Britain is facing a “lost decade” of growth unless the country tackles its economic challenges.
The CBI has warned after a turbulent year both politically and economically, the CBI’s outlook for the economy “strikes a sombre tone as we go into 2023”
Its director general Tony Danker (pic) warned the country needed to act if it were not to suffer long term consequences.
“Britain is in stagflation – with rocketing inflation, negative growth, falling productivity and business investment,” he explained. “Firms see potential growth opportunities but a lack of ‘reasons to believe’ in the face of headwinds are causing them to pause investing in 2023. Government can change this. Their action or inaction to support growth and investment will be a key determinant of whether recession is shallow or deep.”
“We will see a lost decade of growth if action isn’t taken. GDP is a simple multiplier of two factors: people and their productivity. But we don’t have people we need, nor the productivity”
“There is no time to waste. The prime minister and chancellor must use levers of growth to ensure this downturn is as short and shallow as possible, but also to address the persistent weakness in investment and productivity. We cannot afford to have another decade where both are stagnant.”
The CBI outlook said economic growth can only come from increasing productivity and maximising our workforce. “When fiscal and monetary policy is tight, Government must use all levers at their disposal to move the UK economy beyond this current trajectory,” it added.
This includes addressing skill and worker shortages and unlocking business investment through capital allowances and regulatory changes, such as removing the de facto ban on onshore wind, improving mobility to facilitate trade in services and updating the national planning policy framework.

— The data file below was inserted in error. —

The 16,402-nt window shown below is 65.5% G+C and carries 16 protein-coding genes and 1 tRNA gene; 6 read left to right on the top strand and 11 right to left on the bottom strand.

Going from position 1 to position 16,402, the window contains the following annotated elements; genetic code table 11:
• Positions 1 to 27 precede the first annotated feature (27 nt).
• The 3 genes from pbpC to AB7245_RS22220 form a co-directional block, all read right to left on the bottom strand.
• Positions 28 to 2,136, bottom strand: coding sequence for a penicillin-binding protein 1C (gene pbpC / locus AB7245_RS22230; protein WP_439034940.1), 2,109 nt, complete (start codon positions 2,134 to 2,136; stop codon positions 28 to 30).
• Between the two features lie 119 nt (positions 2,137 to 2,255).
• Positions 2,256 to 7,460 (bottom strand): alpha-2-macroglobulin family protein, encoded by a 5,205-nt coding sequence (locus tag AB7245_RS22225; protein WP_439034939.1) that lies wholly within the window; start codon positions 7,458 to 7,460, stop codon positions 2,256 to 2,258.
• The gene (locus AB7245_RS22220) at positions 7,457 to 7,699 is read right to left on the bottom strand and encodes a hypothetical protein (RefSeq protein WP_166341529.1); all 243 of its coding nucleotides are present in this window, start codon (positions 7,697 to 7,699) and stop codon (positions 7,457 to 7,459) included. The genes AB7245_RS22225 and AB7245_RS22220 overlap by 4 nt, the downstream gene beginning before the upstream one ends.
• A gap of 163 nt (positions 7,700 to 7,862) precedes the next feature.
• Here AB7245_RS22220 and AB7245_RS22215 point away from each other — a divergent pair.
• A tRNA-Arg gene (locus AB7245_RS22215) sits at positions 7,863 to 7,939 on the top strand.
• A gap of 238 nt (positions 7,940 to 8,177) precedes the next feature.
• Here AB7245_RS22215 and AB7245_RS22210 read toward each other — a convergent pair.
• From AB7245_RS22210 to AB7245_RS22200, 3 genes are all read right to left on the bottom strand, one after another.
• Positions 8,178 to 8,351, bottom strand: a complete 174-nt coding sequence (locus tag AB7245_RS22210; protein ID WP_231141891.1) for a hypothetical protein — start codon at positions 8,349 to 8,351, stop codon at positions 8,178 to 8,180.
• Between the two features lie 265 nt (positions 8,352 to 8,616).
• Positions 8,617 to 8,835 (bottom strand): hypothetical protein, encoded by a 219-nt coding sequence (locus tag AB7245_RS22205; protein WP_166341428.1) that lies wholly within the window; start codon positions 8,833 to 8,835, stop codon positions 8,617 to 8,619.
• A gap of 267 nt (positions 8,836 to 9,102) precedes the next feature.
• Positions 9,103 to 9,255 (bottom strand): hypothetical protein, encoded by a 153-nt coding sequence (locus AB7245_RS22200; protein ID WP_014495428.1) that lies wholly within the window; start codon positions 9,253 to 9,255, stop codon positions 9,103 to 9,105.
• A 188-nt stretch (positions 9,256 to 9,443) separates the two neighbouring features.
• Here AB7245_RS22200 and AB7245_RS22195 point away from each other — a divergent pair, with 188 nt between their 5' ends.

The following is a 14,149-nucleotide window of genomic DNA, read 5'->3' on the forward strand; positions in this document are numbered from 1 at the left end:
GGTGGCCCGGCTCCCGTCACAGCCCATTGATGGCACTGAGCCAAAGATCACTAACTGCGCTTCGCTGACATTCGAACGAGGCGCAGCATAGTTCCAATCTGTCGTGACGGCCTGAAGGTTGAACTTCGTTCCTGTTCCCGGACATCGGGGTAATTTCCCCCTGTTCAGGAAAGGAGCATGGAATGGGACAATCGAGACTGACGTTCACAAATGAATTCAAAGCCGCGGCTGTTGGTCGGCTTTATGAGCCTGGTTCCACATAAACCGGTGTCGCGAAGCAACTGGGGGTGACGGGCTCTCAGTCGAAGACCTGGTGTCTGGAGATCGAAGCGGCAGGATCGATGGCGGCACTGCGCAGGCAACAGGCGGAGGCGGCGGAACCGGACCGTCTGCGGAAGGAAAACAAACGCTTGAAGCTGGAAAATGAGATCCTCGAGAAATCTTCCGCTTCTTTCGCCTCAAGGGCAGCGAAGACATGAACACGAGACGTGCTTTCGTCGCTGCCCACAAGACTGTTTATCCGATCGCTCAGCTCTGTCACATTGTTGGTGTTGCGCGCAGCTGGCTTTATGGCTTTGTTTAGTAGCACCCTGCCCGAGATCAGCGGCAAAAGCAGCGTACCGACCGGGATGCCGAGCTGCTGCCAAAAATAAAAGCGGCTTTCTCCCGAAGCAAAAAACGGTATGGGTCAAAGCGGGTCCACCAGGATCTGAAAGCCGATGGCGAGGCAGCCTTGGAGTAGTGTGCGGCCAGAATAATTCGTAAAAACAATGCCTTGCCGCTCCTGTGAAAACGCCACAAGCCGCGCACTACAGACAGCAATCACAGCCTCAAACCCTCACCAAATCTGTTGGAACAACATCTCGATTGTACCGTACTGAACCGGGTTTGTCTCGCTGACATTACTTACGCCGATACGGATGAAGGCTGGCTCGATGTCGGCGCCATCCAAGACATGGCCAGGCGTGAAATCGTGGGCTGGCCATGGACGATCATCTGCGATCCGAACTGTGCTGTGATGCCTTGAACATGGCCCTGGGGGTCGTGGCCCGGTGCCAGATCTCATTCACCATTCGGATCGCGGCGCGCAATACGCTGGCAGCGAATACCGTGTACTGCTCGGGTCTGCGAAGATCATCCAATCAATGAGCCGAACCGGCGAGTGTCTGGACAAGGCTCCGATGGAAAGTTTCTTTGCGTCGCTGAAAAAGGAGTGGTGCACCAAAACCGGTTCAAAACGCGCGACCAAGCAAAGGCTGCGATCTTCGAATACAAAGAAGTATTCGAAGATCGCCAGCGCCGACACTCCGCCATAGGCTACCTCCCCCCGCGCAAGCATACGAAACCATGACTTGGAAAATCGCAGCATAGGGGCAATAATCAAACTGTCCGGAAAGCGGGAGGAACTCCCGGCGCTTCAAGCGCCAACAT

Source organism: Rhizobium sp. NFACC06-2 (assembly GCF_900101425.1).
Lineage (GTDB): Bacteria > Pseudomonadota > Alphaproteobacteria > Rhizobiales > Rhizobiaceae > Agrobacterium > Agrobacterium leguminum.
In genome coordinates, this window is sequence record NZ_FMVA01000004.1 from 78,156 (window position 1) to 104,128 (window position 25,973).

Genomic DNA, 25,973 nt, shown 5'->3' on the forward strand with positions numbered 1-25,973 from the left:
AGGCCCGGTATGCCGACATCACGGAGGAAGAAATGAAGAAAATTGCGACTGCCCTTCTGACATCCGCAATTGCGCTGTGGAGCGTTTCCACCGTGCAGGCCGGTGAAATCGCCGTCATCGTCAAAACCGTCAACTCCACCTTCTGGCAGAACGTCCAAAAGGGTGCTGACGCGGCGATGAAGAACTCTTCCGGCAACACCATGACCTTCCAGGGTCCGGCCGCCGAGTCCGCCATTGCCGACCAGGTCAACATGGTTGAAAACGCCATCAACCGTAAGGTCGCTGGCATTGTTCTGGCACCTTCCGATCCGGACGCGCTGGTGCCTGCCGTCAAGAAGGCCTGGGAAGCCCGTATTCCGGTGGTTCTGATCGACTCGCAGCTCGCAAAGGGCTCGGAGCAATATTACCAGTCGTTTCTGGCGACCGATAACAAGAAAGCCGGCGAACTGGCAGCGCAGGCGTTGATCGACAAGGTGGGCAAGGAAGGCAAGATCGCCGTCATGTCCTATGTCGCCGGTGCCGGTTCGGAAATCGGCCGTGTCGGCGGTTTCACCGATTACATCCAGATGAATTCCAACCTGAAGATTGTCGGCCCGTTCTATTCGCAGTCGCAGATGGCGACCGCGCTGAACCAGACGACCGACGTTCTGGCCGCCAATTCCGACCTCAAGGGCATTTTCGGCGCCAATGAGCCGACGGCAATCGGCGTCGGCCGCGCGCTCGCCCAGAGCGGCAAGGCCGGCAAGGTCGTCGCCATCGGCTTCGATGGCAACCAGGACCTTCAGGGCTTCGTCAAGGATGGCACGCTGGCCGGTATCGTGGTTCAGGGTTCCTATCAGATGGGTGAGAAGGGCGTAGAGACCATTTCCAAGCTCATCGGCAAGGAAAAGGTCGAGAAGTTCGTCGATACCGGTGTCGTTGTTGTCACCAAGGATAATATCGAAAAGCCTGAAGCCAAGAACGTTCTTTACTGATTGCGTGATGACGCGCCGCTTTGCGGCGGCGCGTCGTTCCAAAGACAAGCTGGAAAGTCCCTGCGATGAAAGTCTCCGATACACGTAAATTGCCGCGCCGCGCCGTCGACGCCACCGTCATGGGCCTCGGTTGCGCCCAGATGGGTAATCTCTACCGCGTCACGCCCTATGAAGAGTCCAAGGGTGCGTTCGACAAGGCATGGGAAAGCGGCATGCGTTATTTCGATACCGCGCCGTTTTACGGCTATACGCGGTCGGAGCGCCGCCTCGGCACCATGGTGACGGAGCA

“With three-quarters of firms facing shortages, we need a joined-up plan that addresses this,” The CBI said. “This should include co-ordinated action to enable upskilling and automation across businesses to ease pressures, as well as reducing economic inactivity, supported by a more flexible immigration system.
“In addition, Government must act now to boost business investment and when the fiscal environment allows, they should look to introduce a permanent full allowances regime to unlock an extra £50 billion in capital investment per year by the end of the decade.”
It warned the economy is likely to have fallen into a recession in Q3 2022, when GDP shrank by 0.2%. the CBI said it expected the recession to last until the end of 2023 – as a result, it has downgraded our GDP growth outlook significantly, to -0.4% in 2023 (from 1.0% in our last forecast).
The outlook improves in 2024, when the economy grows by 1.6%, thanks to inflation falling back further and the squeeze on household incomes alleviating. The recovery in household spending also lifts business and residential investment.
But despite the return to growth, longer-term economic prospects remain lacklustre. Productivity remains subdued in our forecast – by the end of 2024, we expect output per worker to remain 2% below its (already weak) pre-COVID trend, and 19% below a continuation of its pre-financial crisis trend.
Alpesh Paleja, CBI Lead Economist, said: “Another recession in the space of two years is tough going. A second year of high – albeit falling – inflation will hit households hard, especially those lower down the income distribution. With cost pressures remaining high, many businesses will also be operating in a tough trading environment.”
“While it’s some consolation that the upcoming recession will be shallow, it’s concerning that longer-term weakness in productivity and business investment appears to be bedding in. It does not bode well for living standards and the economy’s capacity to grow over the longer-term.”
“The time for action is now. The Government should leverage more business investment to drive growth. Our analysis shows a permanent full allowances regime would unlock an extra £50bn in capital investment per year by the end of the decade.”